KLM introduces new service channel via LINE
Our member KLM Royal Dutch Airlines introduces a new service channel for the Japanese market. Via the social media platform LINE, our social media agents will offer 24-hour service to Japanese customers, starting 5 December. They will answers passengers’ questions, book tickets and send boarding passes. KLM is the first European airline to offer services via LINE.
KLM is committed to connecting with its customers on whatever platforms they prefer. We do so via KLM.com and the KLM app, but also via third-party channels. KLM is also looking into voice-activated options, such as Google Home and Amazon Alexa, and we already offer services via Facebook, Twitter, WhatsApp, Messenger, KakaoTalk (Korea) and WeChat (China). LINE is the latest addition to this range.
54 million users
LINE is a social media platform that is much like WeChat in China. It is used to order taxis, arrange insurance, send messages, read news, make payments and so on. LINE has 54 million active users in its Japanese home market. Most users are from 15 to 34 years old.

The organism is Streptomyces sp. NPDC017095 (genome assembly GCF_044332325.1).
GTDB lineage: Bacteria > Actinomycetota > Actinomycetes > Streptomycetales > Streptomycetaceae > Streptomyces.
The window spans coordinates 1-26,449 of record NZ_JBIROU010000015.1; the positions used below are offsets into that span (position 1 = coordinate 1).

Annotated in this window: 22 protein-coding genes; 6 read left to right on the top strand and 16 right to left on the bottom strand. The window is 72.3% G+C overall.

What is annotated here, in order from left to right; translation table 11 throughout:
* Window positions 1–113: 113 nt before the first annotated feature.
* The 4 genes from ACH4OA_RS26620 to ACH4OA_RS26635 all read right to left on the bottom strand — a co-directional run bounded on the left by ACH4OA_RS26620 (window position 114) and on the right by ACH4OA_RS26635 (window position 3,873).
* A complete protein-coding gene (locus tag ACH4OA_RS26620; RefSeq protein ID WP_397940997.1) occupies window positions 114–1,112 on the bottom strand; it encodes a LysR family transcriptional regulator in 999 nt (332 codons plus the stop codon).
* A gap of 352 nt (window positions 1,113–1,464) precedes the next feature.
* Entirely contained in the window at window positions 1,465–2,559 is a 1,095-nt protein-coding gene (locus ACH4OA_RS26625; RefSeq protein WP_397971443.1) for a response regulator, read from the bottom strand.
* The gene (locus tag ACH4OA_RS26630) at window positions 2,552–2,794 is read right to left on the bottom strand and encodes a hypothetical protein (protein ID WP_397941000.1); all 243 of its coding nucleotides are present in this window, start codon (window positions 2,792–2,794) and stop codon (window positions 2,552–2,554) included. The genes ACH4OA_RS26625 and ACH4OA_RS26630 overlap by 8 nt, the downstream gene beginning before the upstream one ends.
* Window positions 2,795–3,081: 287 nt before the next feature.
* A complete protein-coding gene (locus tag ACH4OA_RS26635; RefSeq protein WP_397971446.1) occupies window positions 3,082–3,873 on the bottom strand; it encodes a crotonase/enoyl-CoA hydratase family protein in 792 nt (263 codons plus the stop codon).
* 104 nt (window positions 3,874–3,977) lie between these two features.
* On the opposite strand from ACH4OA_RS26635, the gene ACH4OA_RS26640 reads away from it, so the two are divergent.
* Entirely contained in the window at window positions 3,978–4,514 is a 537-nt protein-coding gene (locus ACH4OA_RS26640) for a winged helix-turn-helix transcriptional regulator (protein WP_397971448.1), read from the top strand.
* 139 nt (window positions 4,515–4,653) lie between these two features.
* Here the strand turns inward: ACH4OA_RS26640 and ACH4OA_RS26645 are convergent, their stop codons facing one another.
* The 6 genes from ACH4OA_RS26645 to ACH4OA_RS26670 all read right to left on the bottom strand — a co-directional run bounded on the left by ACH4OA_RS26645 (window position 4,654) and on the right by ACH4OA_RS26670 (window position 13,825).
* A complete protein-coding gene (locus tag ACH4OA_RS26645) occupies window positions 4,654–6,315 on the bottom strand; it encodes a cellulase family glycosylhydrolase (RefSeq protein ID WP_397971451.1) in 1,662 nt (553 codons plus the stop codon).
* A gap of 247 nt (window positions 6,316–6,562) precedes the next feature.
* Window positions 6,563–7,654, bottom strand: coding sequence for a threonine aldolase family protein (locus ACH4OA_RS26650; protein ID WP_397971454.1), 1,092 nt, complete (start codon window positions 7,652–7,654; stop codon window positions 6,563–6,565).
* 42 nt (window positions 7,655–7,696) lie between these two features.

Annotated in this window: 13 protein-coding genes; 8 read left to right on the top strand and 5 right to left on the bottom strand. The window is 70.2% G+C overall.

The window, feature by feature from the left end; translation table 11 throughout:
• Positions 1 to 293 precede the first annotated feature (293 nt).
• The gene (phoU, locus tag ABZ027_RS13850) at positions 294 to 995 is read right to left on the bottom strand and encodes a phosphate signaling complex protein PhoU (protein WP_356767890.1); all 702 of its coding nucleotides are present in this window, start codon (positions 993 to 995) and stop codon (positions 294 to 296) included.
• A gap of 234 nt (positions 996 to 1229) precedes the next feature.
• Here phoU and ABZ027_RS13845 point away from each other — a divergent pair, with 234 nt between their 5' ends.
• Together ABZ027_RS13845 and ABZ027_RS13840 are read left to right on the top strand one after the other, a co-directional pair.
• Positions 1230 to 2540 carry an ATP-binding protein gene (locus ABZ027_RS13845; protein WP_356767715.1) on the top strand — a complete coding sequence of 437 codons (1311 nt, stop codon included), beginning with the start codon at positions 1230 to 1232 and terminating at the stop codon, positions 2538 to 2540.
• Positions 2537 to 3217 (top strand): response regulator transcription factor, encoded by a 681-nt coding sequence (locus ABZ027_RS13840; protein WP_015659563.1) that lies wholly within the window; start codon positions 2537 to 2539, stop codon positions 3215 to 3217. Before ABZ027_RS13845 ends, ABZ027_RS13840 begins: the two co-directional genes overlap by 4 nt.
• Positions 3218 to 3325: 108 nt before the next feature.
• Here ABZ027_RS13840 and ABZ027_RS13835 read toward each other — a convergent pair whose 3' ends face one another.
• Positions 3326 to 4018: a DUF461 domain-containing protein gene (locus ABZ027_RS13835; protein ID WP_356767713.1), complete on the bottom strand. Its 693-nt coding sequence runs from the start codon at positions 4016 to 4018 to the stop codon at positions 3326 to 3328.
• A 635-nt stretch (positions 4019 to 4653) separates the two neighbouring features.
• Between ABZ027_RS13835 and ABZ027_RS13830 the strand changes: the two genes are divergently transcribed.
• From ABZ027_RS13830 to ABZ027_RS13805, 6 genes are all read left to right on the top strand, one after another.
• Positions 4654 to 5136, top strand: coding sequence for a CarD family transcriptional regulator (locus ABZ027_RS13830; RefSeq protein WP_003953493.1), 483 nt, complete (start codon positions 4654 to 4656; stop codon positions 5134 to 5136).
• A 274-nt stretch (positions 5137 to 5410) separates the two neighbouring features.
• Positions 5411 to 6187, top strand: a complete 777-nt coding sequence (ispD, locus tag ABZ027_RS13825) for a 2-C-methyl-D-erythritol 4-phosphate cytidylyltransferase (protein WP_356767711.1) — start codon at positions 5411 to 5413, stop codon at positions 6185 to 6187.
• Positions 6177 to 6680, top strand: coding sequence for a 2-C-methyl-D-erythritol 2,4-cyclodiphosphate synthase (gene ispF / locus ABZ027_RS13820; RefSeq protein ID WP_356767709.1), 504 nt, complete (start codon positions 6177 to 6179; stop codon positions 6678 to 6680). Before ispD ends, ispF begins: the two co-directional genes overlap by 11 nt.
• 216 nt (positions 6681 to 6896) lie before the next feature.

Pieter Elbers, KLM President & CEO: “When we launched on KakaoTalk, we saw a huge increase in the number of queries from Korean customers. This reaffirmed our strategy to be wherever our customers are. That is why we are now present on LINE, to make KLM even more easily accessible to our Japanese customers.”
KLM on social media
KLM has been a pioneer in social media services and campaigns since 2009. We have more than 28 million friends and followers on a variety of social media. Through these channels, KLM receives more than 180,000 messages a week, 35,000 of which are questions or comments.
The world’s largest social media team, consisting of 360 service staff, respond to the messages personally. KLM offers customers support 24/7 on WhatsApp, Facebook Messenger, Twitter, WeChat, KakaoTalk and LINE in Dutch, English, German, Spanish, Portuguese, Italian, French, Chinese, Japanese, and Korean. KLM was the world’s first airline to offer its customers flight documents and status updates via WhatsApp, Messenger, and Twitter. What’s more, it was the first western airline to use the Chinese social media channel WeChat.
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